Matthew Branton

book by this author

Matthew Branton was born in 1969 and studied at Sheffield Polytechnic and Manchester University. He divides his time between London the beautiful north shore of Hawaii. He is the author of three previous novels, including The Love Parade (Penguin, 1997), The House of Whacks (Bloomsbury, 1999) and Coast (Bloomsbury, 2000). When not writing, he can be found surfing the wild waves of the ocean, or teaching the finer points of riding a skateboard. His website is www.matthewbranton.com.

On writing The Hired Gun:

Writing took nine months, start to finish. I know when I first got the idea because it all came together around a certain song that one of my sisters played me when she was back from college for spring break 1999, and I remember when I finished because I didn’t sleep for three months.

I wanted to write about living in a sharp economic boom,, with everyone working too hard, feeling like their job is making impossible demands upon their whole life, and that it’s never going to end. A worn-out hitman whom no one will permit to retire seemed like a good story vehicle to carry that. I was also particularly interested in the increasingly common problem that is known colloquially amongst political scientists as the madman-with-an-ax scenario – the fact that if a competent individual is motivated to carry out an act of violence in the modern world, there is no way to stop them, from the Unabomber and Tim McVeigh to Bin Laden and Atta.

More about Matthew:

Why do you write?

Because I read, and I know what a novel can do to a person.

What writers do you owe a debt to?

The establishment British novelists – Rushdie, Amis, Winterson, Barnes, McEwan, Kureishi - who have been showing us how not to do it for the better part of three decades. Writers currently publishing whom I enjoy include a fly young Brazilian novelist named Patricia Melo, the endlessly versatile T C Boyle, the delightful short-story writer George Saunders, the blistering Chuck Palahniuk, and the unfailing genius, Don Delillo. Novelists whom I especially admire – Dickens, Hardy, Orwell, Delillo - seem to have a way of passing the baton on about them, if you know what I mean. The twenty-five-hundred year-old line Hoc dixit Xenon, quid tu? [this is what Xenon said. How about you?] is sometimes quoted as being the beginning of modern philosophy; I think it’s a nice way to describe how the very best writers hand work on to each other.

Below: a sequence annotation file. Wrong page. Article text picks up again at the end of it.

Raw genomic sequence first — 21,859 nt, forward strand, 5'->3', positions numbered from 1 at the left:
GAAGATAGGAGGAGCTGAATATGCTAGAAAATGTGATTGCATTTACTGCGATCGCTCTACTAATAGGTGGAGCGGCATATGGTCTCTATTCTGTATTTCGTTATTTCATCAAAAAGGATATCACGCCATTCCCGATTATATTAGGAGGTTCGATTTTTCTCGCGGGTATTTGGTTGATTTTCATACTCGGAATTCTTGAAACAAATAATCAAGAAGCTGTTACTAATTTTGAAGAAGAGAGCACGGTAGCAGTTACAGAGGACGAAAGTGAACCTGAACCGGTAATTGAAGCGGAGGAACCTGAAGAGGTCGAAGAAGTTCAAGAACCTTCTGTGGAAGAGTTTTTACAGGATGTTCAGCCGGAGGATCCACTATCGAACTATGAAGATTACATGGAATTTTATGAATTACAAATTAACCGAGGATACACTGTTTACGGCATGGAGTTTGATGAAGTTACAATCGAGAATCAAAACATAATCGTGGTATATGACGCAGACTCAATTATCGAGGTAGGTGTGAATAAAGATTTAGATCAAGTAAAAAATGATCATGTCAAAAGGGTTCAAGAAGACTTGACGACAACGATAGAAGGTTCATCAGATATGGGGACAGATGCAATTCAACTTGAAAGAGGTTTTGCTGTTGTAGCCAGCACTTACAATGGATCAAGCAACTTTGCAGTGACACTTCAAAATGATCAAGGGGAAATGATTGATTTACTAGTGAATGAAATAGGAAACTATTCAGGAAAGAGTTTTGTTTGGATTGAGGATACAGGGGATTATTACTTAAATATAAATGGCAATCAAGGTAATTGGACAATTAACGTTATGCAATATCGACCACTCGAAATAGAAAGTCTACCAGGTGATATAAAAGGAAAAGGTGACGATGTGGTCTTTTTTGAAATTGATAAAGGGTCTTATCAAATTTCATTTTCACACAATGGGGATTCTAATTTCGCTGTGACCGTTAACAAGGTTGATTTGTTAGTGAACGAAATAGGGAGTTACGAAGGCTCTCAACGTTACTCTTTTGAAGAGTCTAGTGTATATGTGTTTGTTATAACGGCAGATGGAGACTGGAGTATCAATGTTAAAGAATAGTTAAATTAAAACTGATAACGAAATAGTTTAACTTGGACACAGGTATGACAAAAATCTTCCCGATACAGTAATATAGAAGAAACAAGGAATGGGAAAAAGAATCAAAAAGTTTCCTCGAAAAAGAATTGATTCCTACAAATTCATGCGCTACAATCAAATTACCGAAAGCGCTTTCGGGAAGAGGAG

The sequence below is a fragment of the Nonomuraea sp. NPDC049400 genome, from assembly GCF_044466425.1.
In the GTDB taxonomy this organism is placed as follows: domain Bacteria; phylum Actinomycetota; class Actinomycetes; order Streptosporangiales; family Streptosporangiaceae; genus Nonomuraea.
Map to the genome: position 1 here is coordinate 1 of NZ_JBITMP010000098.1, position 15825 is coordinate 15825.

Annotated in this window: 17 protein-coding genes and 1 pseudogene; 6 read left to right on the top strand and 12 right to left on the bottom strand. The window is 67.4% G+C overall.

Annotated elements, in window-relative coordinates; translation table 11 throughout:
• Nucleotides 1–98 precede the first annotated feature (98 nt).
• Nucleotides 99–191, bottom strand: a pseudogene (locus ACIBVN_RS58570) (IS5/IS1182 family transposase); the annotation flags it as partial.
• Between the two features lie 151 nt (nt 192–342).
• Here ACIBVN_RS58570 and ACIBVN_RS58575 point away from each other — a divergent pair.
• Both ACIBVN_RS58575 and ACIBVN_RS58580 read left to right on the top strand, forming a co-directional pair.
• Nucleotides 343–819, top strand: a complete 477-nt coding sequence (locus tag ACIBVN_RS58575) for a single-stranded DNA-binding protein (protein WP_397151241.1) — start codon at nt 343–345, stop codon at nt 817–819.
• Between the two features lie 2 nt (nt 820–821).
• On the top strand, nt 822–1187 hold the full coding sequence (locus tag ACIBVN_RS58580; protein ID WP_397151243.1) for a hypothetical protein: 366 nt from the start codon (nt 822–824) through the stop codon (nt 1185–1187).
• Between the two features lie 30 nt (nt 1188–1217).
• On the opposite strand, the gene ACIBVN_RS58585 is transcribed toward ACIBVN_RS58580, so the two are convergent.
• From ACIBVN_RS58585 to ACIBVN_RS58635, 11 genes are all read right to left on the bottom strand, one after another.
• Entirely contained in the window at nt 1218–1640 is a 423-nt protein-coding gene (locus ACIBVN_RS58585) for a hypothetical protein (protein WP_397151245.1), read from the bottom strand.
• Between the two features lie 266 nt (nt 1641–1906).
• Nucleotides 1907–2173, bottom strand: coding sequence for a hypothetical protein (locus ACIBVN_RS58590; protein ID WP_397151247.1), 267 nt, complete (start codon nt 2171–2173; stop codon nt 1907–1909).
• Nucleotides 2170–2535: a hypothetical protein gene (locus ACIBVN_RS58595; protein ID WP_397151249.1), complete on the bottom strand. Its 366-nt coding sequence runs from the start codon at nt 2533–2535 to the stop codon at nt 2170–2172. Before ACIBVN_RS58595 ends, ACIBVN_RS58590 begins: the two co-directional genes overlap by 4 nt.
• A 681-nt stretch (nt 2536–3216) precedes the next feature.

What do you aim to do in your writing?

My mission is to improve conditions amongst readers of contemporary fiction.

Is film important to your work?

Structure is important to my work, and the R&D work on narrative structure has been carried out almost exclusively in Hollywood. Structure has long been regarded as a thing of beauty by cineastes, but is usually ignored by novelists and critics in favour of style; style over substance, in my opinion.

Why do you live in Hawai’i?

Because the Pacific way is a beautiful way. It is almost impossible to live a garbage life in rural Hawai’i, and it is almost impossible to live a good life in Britain (too dirty, too crowded, too expolitative, too violent). But on the north shore of Oahu we don’t wear shoes, even when we skate; we surf, we fish, we paddle, we dive; we grow bananas, papayas, mangoes and avocadoes; we hang with the geckos (there is no point trying to chase them out of your house, and besides they eat the roaches). The water is 74 degrees every day (in Britain I surf in a heavy wetsuit, boots, and a hood), the moon is bright enough to read on the beach at three a.m., and the sun is hot enough to have my tats out permanently, in addition to turning my skin brown and my butthair blond. What more could a white boy want?


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